Backports would be great. Latest version is 5.3 which has all those features.
One thing to be aware of though is that newer kernels often add tons of new attack surface and new vulnerabilities. That’s why grsecurity is using older kernels (4.4 and 4.14). Although, I don’t know how much this will affect us since our kernel disables a lot of things.
Probably security? But I haven’t found any quotes indicating that this is the case.
Disables kernel crash dumps and coredumps as they can give an attacker a lot of useful information
I agree. It’s documented here (but may be slightly outdated since it doesn’t mention how security-misc fixes this):
But why is it useful to disable it in the kernel? Doesn’t security-misc already turn off all sorts of core dumps? Reason: could make debugging harder. Those who want to have a core dump should be able to at least when they get superroot (or boot into recovery mode) and change these settings. Requiring to also reconfigure and recompile the kernel seems a bit much. If there is a strong rationale we can go for it but I don’t think this implements more than we already have?
Enables IOMMU by default
Why force the default? Since already enabled by default through security-misc. Reason: could make debugging harder.
Various /proc files exist to monitor process memory utilization:
/proc/pid/smaps, /proc/pid/clear_refs, /proc/pid/pagemap,
/proc/kpagecount, and /proc/kpageflags. Disabling these
interfaces will reduce the size of the kernel by approximately 4kb.
It was called “brain-dead” and a security risk by grsecurty.
It was also used in exploiting rowhammer to gain kernel privileges.
Then let’s use apparmor-profile-everything to block write access to these (/etc/sysctl.d and sysctl and whatnot) to prevent root from enabling core dumps. That reaches the same goal but doesn’t worsen debugging.
If there’s an issue now, and someone wants to debug it, we can say “use root, re-enable core dumps”, done.
If there’s an issue when apparmor-profile-everything is default, and someone wants to debug it, we can say “use superroot, re-enable core dumps”, done.
But if core dumps are disabled in kernel and once apparmor-profile-everything is default and someone wants to debug it, we don’t have a good answer. “Need superroot. And need to re-compile your kernel.” We’d need a debug kernel and a regular kernel. But issues producible with the regular kernel may not happen with the debug kernel. So if not needed, let’s not destroy debugging.
The same could be said for nearly every other security feature.
Why enable kptr_restrict or dmesg_restrict since they interfere with debugging?
Why remove System.map?
Why not give total, unrestricted access to /proc and /sys?
So many debugging features open up security holes. Some need to be sacrificed.
Besides, the chances an end user is going to need to look at core dumps on a stable kernel is very unlikely. Those are only really needed for developers testing stuff.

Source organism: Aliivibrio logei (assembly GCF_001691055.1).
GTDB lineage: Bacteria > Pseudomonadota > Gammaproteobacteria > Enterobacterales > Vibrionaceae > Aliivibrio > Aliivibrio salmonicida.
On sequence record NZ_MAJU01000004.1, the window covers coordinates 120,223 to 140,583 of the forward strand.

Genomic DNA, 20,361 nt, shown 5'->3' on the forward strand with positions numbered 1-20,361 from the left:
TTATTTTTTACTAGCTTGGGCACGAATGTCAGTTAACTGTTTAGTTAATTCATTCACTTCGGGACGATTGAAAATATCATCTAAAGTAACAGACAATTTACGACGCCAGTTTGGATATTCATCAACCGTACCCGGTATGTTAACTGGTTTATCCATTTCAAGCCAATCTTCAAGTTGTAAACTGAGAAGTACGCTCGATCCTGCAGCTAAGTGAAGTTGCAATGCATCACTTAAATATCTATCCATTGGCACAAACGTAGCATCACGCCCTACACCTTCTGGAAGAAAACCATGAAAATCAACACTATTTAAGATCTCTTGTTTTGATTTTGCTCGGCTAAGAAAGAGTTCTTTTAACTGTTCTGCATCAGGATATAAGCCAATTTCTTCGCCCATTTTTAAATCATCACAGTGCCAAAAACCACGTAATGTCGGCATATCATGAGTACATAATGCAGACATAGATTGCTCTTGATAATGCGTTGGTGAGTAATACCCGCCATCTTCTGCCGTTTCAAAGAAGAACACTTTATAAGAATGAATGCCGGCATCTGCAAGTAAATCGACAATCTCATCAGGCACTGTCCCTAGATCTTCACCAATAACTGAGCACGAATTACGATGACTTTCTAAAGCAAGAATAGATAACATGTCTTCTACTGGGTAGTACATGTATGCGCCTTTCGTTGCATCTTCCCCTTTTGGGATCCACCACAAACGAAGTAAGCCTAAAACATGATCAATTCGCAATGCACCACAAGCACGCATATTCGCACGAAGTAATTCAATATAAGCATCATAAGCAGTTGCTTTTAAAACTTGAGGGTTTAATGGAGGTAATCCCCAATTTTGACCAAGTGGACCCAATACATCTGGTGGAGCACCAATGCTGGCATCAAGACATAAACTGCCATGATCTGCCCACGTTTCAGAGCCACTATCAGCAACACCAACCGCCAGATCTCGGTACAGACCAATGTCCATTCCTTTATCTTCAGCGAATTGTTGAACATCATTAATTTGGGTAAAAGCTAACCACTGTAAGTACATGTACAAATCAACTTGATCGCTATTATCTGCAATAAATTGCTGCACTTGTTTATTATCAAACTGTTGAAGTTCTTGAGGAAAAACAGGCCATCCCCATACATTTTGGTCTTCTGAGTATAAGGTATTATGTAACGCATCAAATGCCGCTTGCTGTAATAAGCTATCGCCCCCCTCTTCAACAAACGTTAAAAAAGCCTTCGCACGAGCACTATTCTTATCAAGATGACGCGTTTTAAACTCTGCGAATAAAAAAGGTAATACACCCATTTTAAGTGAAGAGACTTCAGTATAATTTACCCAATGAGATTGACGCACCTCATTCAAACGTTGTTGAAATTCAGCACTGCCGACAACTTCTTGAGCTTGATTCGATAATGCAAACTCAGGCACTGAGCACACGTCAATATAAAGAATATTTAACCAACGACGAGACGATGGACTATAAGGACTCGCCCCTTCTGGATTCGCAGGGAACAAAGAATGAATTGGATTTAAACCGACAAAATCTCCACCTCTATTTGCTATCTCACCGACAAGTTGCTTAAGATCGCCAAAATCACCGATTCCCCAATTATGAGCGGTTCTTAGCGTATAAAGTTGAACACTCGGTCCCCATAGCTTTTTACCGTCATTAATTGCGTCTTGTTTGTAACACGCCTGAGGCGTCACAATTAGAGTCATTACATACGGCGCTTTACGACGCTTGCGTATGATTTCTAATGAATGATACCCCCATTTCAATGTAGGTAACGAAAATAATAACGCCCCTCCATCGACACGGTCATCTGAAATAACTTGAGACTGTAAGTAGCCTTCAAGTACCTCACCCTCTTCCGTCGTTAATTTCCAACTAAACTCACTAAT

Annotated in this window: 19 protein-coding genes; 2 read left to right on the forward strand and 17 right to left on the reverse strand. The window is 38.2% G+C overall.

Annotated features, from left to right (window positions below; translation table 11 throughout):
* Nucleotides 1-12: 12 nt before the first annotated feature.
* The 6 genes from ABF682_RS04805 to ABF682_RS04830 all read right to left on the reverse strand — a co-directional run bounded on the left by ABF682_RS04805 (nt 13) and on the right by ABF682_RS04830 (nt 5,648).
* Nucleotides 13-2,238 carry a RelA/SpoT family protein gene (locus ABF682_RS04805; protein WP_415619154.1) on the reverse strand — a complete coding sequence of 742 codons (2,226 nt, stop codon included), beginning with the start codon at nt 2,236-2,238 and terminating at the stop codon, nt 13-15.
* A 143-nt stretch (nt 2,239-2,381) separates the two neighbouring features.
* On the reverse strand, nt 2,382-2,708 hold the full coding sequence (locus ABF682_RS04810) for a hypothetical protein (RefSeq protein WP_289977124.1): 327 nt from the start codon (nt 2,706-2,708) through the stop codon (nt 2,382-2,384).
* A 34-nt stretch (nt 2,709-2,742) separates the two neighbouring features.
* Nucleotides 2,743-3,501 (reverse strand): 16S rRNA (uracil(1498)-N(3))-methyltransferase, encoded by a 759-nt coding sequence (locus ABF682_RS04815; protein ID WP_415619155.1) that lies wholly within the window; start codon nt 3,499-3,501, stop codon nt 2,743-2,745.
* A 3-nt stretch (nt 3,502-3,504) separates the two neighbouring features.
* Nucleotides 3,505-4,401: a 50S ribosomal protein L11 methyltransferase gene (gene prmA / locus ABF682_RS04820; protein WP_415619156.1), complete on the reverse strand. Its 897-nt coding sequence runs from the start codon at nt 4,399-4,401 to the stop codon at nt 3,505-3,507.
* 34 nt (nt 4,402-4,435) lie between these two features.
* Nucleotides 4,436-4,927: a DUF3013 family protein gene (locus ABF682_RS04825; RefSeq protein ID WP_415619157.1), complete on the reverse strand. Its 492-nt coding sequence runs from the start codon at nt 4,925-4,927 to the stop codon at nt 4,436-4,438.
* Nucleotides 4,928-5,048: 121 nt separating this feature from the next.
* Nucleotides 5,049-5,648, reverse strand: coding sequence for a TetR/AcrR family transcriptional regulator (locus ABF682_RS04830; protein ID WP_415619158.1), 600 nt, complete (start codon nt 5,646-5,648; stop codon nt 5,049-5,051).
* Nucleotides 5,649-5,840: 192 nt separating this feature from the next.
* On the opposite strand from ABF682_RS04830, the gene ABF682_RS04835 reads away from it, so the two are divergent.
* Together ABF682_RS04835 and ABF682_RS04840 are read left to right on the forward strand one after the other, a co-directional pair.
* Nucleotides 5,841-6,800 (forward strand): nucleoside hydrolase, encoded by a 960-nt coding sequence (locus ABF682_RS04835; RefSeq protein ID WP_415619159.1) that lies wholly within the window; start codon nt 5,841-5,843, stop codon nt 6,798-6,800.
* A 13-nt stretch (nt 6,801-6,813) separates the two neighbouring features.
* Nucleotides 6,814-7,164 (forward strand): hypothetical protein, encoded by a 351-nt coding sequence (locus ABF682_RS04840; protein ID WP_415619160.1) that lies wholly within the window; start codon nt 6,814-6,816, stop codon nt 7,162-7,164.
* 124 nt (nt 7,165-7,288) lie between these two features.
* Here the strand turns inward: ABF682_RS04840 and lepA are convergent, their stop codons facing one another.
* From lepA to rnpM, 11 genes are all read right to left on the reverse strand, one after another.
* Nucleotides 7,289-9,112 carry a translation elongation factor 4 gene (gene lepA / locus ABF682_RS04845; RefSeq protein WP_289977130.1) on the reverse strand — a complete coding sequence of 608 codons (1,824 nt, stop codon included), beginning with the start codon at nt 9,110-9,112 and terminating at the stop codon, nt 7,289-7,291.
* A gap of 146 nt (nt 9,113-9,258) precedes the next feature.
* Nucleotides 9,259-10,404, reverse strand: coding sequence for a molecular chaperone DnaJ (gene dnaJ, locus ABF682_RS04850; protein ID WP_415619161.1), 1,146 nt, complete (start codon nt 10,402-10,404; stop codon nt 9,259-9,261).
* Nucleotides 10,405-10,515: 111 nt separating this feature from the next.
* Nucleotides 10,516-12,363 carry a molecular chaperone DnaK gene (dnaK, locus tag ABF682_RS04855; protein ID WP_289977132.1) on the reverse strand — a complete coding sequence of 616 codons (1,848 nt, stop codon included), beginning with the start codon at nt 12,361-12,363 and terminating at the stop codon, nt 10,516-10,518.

Recompiling the kernel isn’t that big of a deal due to hardened-vm-kernel (once it’s finished). We could even have a second package that allows users to add their own custom configurations and still being easy to use.
Things are difficult already. Very difficult.
I know people with university degrees, and engineering working in technology but not information technology. These are as much as that’s possible, “certified intelligent”. Yet, these are incapable to use any Linux desktop distribution. Let alone Whonix. Whonix is operating in a geek sphere. Yet, I don’t want to make it too difficult to make even more geeks give up.
Disabling debugging can be a bad surprise already. But it’s justified for a security focused distribution. And it can be undo in one step by using root. And in future, it can be undone by using superroot. But disabling these settings and then also removing it from the kernel… That’s two times for the same thing. Even someone who managed to re-enable the debugging sysctl settings (using superroot) could still not debug.
It is also my goal to stay reasonable. I am expecting upcoming discussions. Using reasonable time effort to answer reasonable questions.
Why did you disable core dumps in sysctl settings?
Alright, I see why core dumps are disabled by default and re-enabling requires superroot. I used superroot to enable core dumps. Why I still can’t get coredumps?
We disabled core dumps in kernel too. You need to recompile your kernel.
Kernel recompilation is pushing it. Why did you disable coredumps in kernel too if you already disabled the sysctl and blocked root from re-enalbing it using apparmor-profile-everything?
That one I don’t know.
The last answer isn’t reasonable. There needs to be a good answer for that.
Quite a lengthy potentially upcoming discussion. (Can often be shortened by writing documentation.) But super lengthy and complex already. I’d like to avoid layers of complexity if avoidable.
Yes but these are all easily undone in 1 step. Either with root or superoot. Disabling them has a reasonable justification and the process of re-enabling is reasonable too. Kernel recompilation is an extra step on top which isn’t well justified yet. Piling up unjustified things makes the project harder to maintain. Also I don’t want to push the level of complexity to a stage where I myself start to forget things and not see through anymore.
Slim, few people, but these can be very important people. I specifically don’t want to needlessly annoy super geeks too much. If there’s a great rationale for requiring a rain dance they might forgive, but I don’t want to be unreasonable.